Whilst all of these options seem like great ideas in the long term, having such a range of subscriptions can only mean one thing: COST. This is where you’ll need to be smart. As said before, try to share the costs of subscriptions with friends (ones you can trust you won’t argue with). You then will want to make a note of each of these outgoings and factor them into your weekly budget. I, for example, spend £24 a month on my subscriptions which includes a £20 gym membership, £4 Netflix subscription (shared with my boyfriend) and a Spotify subscription which a friend has kindly shared with me for free. To make up for these out-goings, I am a religious user of discount sites such as Unidays, TOTUM and Student Beans, and very often use my colleague discounts from my job at Tesco. I recommend making the most of any job-enabled discounts!

 Cashback options

 Another helping hand with balancing your in-goings and out-goings can come from cashback schemes such as TopCashback and Quidco. These sites are free to join and offer cashback options on thousands of online purchasing sites including Amazon, Trainline and O2. Many banks also offer monthly cashback offers. For example, this month Lloyds bank is offering its customers up to 15% cashback on any purchases made at stores including Café Nero, Jack Wills, and Yo! Sushi. You can view these offers on most mobile banking apps.

There’s a lot to take in here, but taking just a few of these tips on board could make a real difference for you. Hope this helps!


Quality coffee at an affordable price

Many of us rely on a morning cup of coffee to kick-start our day – but how much money could we save if we chose to brew our own? What if we gave up caffeine altogether? Student Writer Melissa explores both the financial and health benefits of rethinking our coffee habits.

Many students crave that coffee in the mornings to wake up for an important lecture or exam and to see them through the day. Although the caffeine hit can be satisfying, it can also become expensive to buy from a café every day.  One of the best ways to save some money without having to get rid of your coffee habit entirely is by brewing your own cup at home. In fact, brewing your own coffee at home can save you up to £25 a week – that’s a saving of £100 a month and more than £1000 over the course of a year.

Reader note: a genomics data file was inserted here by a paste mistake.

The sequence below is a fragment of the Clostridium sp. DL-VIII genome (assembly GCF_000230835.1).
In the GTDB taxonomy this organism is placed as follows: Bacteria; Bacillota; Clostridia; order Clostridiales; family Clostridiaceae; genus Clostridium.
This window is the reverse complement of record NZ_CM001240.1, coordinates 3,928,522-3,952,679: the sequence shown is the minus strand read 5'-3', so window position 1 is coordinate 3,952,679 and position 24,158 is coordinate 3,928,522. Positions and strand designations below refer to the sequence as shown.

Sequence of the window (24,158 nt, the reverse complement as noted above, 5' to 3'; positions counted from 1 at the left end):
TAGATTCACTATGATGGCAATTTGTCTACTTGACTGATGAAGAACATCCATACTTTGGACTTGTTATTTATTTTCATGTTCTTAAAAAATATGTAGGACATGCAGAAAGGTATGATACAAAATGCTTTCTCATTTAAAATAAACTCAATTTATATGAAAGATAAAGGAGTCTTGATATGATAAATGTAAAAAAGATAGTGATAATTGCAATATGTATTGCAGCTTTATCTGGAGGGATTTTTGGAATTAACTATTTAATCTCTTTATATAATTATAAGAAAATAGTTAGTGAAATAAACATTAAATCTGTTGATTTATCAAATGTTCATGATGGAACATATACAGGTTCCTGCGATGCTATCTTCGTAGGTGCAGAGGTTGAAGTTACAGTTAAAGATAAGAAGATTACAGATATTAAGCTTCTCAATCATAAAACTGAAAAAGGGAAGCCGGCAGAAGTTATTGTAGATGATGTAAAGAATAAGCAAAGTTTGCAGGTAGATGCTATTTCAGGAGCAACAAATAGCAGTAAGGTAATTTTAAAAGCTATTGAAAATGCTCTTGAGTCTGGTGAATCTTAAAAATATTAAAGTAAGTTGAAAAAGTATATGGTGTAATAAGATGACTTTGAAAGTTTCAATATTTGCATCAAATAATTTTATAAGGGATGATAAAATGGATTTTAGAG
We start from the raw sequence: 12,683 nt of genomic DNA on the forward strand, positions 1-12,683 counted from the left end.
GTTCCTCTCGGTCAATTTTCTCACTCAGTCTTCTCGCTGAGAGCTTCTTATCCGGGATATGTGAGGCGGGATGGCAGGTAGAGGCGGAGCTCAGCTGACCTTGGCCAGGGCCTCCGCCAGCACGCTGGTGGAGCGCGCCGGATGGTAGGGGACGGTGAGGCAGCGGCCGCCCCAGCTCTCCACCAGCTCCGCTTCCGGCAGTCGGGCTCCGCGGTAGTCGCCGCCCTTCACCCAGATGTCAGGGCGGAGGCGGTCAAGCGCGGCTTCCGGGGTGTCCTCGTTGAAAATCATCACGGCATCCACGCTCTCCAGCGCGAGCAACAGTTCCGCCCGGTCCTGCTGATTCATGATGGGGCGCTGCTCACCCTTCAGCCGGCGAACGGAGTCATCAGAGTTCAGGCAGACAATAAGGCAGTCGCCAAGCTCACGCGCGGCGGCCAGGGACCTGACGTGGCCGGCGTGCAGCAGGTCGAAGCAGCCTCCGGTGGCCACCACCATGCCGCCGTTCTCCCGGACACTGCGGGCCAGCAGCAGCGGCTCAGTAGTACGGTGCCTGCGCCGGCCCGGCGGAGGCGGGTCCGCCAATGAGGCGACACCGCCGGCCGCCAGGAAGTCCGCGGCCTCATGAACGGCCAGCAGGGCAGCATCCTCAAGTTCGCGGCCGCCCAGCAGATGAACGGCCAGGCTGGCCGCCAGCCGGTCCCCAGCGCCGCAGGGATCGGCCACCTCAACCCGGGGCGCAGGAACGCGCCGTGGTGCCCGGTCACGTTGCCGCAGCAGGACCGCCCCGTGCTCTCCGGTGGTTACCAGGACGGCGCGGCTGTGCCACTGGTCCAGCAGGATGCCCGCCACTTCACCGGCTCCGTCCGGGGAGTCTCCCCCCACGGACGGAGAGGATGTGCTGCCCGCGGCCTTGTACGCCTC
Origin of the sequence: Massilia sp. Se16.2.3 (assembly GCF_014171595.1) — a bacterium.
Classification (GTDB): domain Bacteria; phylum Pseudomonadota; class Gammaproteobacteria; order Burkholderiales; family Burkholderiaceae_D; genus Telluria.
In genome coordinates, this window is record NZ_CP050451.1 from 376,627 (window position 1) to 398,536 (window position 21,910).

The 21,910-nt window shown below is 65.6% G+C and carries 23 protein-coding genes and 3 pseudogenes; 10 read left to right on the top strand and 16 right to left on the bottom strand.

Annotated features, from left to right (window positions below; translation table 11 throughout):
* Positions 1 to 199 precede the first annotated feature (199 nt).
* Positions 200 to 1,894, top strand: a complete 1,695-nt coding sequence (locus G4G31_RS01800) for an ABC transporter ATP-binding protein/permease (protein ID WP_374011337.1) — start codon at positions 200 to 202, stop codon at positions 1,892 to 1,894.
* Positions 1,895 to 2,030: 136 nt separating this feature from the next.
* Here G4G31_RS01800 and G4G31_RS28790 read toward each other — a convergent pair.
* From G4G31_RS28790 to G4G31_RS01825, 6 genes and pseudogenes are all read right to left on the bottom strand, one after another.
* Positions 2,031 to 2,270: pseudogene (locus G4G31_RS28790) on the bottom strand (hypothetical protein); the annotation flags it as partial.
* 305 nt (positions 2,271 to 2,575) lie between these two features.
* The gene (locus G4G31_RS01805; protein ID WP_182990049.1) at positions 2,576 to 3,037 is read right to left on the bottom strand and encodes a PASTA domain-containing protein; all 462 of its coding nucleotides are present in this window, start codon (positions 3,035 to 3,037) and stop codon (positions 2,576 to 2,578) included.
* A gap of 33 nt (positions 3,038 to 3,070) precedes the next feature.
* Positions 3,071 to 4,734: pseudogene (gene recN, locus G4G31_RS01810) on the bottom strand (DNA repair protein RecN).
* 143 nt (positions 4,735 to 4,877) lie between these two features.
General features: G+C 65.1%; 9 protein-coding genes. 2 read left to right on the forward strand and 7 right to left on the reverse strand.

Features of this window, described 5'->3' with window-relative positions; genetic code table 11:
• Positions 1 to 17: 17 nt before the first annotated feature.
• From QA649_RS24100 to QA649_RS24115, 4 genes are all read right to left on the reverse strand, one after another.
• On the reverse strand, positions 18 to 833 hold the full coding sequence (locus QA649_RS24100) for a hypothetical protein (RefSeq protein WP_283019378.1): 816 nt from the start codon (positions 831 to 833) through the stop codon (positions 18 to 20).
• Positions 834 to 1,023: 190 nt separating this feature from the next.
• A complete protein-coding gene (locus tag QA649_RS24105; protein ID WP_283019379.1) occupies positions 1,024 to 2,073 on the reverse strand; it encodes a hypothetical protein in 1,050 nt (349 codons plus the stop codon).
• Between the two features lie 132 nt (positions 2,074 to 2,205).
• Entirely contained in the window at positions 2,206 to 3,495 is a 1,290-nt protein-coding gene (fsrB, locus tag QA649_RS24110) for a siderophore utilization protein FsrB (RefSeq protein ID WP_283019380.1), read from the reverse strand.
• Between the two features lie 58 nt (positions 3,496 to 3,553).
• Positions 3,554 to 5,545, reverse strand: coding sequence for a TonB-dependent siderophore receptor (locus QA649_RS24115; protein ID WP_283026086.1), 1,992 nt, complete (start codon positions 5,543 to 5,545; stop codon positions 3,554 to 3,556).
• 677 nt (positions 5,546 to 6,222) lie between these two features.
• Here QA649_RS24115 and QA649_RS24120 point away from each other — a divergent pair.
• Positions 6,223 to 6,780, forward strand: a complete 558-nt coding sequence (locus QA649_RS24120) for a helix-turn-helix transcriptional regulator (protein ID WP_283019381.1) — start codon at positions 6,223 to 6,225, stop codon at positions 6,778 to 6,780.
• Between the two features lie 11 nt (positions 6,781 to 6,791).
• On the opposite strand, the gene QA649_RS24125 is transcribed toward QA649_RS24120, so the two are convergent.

During Student Money Week from 18-22 March we’re considering how to make the best use of our money, and that includes making our coffee habits more budget-friendly.

Here are a couple of the most popular and value for money coffees you can make at home and bring to university.

  • Instant Coffee: Nescafe’s original blend is popular, cheap and cheerful and is enough to give you a boost on the way to that 9am lecture.
  • Espresso ground coffee: Finer Italian coffee brands such as Azerra Espresso (Nescafe) and Taylor’s taste great, come in funky flavours and are fast way to make coffee to pour into your Thermos without breaking the bank. At £4 a bag, try one type of coffee for a week and see if it works for you- my favourite flavour is High Voltage!
  • Coffee machines: Although a more expensive option, if you live in a house share or in halls, splitting the cost of a coffee machine between a group of your friends or housemates can be cheaper than you think, and can be as little as £6 each based on a house of 5 students. Here is a list of popular, affordable machines that could save you money in the long run, especially if you split the cost with friends.

Alternatively- Cut down on the caffeine

While coffee provides a good amount of caffeine, there are other ways you can get that same jolt of energy without having to buy a cup from the café. Exercising, eating energy-boosting superfoods, staying hydrated, and getting sun exposure can give you the same energy without spending extra cash that could be spent on a good night out with friends.

Cutting down on caffeine also results in lower blood pressure and can increase the amount and quality of sleep you get. Studies have shown that reducing your coffee intake decreases your anxiety levels, results in weight loss and healthier teeth. More of the benefits can be read here.